At the same time, the KMT leadership also has strong connections to Europe, which they could effectively utilize to maintain and expand the Legislative Yuan’s international purview.

With a doctorate in international relations, Johnny Chiang, whom the KMT nominated as their candidate for the Deputy Speaker, has served on the Foreign Affairs and National Defense Committee for over ten years. In a November 2023 interview, Chiang also referred to the Foreign Affairs and National Defense Committee as the one where bipartisan consensus is most likely.

As the chairman of KMT, Chiang also sought to raise the international profile of his party. He reinstated the International Affairs Department and held high-profile engagements with EU diplomats to showcase the KMT’s readiness to participate in the process of diversifying Taiwan’s international relations.

If Chiang is put in charge of overseeing the Legislative Yuan’s international outreach, he will be able to capitalize on his robust experience to bridge cross-partisan consensus and enhance the global visibility of Taiwan. Yet, it is still concerning that parliamentary diplomacy would be relegated to the responsibility of the Deputy Speaker, lowering the profile of these critical engagements.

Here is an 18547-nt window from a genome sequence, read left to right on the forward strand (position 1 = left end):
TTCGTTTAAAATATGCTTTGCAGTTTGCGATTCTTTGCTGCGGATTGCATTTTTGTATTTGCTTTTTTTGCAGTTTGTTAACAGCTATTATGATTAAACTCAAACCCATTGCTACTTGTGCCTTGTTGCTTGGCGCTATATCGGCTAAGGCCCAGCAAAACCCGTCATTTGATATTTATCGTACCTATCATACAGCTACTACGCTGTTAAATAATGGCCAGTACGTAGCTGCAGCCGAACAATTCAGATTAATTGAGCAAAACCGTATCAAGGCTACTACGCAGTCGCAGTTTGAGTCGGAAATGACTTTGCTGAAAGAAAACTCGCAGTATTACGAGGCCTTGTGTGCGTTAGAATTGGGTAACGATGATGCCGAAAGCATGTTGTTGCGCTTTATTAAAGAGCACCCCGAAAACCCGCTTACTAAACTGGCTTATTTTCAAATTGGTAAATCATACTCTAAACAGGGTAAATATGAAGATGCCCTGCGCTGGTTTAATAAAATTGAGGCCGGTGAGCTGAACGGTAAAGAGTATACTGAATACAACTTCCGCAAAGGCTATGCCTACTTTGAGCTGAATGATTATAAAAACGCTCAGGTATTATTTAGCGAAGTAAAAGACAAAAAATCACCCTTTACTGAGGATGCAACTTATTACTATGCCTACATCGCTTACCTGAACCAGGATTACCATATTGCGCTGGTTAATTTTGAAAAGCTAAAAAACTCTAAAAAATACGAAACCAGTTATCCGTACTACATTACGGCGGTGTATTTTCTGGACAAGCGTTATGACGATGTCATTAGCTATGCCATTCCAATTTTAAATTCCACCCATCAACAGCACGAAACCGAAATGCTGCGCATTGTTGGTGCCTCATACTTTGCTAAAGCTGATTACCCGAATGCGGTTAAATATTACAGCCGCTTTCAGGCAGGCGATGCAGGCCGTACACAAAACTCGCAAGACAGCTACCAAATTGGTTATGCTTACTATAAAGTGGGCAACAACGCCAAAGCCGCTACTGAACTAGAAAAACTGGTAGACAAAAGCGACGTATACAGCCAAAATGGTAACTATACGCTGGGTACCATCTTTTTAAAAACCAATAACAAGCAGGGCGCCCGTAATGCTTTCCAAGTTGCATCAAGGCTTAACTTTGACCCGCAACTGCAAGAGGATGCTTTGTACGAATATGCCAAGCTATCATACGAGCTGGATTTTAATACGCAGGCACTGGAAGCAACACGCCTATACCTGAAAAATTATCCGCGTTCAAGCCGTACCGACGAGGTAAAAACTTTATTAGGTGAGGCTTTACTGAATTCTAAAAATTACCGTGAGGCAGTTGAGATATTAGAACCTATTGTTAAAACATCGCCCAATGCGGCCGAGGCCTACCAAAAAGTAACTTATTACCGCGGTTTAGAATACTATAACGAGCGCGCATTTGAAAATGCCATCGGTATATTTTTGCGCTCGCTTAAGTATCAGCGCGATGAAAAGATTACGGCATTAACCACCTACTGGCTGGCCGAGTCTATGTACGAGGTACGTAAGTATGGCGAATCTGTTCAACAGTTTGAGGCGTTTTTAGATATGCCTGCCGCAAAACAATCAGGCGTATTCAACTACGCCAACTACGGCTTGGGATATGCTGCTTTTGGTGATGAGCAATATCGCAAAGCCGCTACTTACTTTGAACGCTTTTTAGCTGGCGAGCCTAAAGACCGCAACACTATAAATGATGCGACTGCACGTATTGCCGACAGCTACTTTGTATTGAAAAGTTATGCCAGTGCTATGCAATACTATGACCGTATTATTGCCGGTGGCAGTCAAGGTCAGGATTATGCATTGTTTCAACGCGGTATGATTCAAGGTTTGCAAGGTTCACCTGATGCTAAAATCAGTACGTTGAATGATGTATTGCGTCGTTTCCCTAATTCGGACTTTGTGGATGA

If the incoming Speaker of the Legislative Yuan is unwilling to further enhance political connections with Europeans, they could severely undermine the progress achieved to date. While discreet relations between mid-level governmental officials may continue, the political significance lies in high-profile parliamentary interactions, as legislative leaders often involve other crucial officials within their delegations. They also invite with them the eyes of the world, which Taiwan could leverage to its own advantage.


  • Marcin Jerzewski 葉皓勤 is the Head of Taiwan Office at the European Values Center for Security Policy, a Prague-based think tank.
  • Jakub Janda 楊雅嚳 is the Executive Director of the European Values Center for Security Policy.

This article was originally published in Taipei Times.